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A Systematic Study for Smart Residential Thermostats: User Needs for the Input, Output, and Intelligence Level

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The development of "smart" residential thermostats-both in terms of wider connectivity and higher intelligence-has revealed great opportunity for energy conservation, as well as providing comfort and convenience. This paper focuses on the interaction design of such a novel system, and analyzed user requirements for input, output, and level of intelligence systematically through both in-depth interviews and a survey.
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buildings
Article
A Systematic Study for Smart Residential
Thermostats: User Needs for the Input, Output,
and Intelligence Level
Pei-Luen Patrick Rau *, Yun Gong, Han-Jing Huang and Jing Wen
Department of Industrial Engineering, Tsinghua University, Beijing 100084, China;
gong-y14@mails.tsinghua.edu.cn (Y.G.); huanghj15@mails.tsinghua.edu.cn (H.-J.H.); avenjing@163.com (J.W.)
*Correspondence: rpl@tsinghua.edu.cn; Tel.: +86-10-62776664
Academic Editor: Burcin Becerik-Gerber
Received: 15 January 2016; Accepted: 26 April 2016; Published: 29 April 2016
Abstract:
The development of “smart” residential thermostats—both in terms of wider connectivity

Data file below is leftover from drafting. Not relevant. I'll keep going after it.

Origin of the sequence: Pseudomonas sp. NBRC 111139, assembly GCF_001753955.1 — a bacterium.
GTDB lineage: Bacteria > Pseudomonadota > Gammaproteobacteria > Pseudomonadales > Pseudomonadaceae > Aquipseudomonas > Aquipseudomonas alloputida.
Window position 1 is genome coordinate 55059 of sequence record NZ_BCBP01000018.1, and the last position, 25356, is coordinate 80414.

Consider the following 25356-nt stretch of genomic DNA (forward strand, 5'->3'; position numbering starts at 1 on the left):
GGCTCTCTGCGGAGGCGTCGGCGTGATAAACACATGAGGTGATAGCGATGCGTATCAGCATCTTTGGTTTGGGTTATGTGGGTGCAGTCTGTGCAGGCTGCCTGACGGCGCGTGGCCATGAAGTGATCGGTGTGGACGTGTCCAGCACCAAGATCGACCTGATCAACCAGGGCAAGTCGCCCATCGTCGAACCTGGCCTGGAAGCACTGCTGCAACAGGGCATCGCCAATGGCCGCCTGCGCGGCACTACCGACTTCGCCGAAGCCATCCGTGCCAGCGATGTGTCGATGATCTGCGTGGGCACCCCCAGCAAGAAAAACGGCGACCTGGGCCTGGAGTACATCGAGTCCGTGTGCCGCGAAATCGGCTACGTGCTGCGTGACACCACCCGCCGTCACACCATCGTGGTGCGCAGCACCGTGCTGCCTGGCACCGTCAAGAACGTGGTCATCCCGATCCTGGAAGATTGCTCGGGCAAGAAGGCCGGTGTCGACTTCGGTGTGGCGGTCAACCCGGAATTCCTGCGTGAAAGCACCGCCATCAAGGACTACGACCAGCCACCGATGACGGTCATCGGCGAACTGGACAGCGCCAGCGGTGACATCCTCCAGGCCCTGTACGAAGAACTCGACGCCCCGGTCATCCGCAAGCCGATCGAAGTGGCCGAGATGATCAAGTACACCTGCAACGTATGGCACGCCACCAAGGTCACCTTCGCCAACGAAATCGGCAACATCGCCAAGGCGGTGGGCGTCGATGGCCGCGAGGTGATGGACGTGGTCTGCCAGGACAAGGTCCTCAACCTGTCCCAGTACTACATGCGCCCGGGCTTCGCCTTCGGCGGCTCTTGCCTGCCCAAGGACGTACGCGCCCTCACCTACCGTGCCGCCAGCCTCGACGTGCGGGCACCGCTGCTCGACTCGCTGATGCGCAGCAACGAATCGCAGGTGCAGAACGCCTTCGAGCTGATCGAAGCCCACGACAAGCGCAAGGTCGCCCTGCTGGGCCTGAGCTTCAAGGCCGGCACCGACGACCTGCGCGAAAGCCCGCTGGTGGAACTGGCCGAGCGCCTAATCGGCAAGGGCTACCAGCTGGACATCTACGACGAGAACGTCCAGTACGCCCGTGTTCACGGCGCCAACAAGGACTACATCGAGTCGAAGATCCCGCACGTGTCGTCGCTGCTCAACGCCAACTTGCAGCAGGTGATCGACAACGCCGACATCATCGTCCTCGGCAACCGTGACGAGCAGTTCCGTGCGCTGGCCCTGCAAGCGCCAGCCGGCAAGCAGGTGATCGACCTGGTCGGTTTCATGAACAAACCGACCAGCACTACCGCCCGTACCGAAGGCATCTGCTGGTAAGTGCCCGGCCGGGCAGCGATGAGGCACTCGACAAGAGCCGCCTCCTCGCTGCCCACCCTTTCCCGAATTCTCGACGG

and higher intelligence—has revealed great opportunity for energy conservation, as well as providing
comfort and convenience. This paper focuses on the interaction design of such a novel system, and
analyzed user requirements for input, output, and level of intelligence systematically through both
in-depth interviews and a survey.
Keywords: smart thermostat; user needs; user interface; automation
1. Introduction
With the rapid development of smart buildings worldwide, end user experience becomes
increasingly important—it is more than technological sophistication. In the U.S., the energy for
residential heating and cooling amounts to a high of 9% of the total primary energy use [
1
,
2
].
As an attempt
to save energy, programmable thermostats have been promoted all over the world
to automatically relax temperatures at night or during unoccupied periods according to the presets.
Such programmable thermostats can theoretically reduce energy usage by 5%–15%, but a recent study
reported that users were shutting down their smart thermostats due to poor usability [
3
], as many
users complain that they are too complicated to use and the effect is limited.
The development of advanced techniques, such as machine learning, speech recognition, and
motion detection, reveal great opportunities for residential thermostats, but it is also a challenge
to integrate these techniques with old user interfaces without producing negative experiences.
Take the most popular smart thermostat as an example; Nest provides fascinating functions such
as auto-schedule and auto-away, utilizing machine learning and occupancy detection technology
to simplify control tasks. However, new usability problems emerge: people are losing a sense of
control. The heating was sometimes turned on for no reason (probably because the user had turned
it on the day before after a shower and this behavior was recognized and learned permanently).
The temperature remains unrelaxed because the movement of pets were detected. As a result, users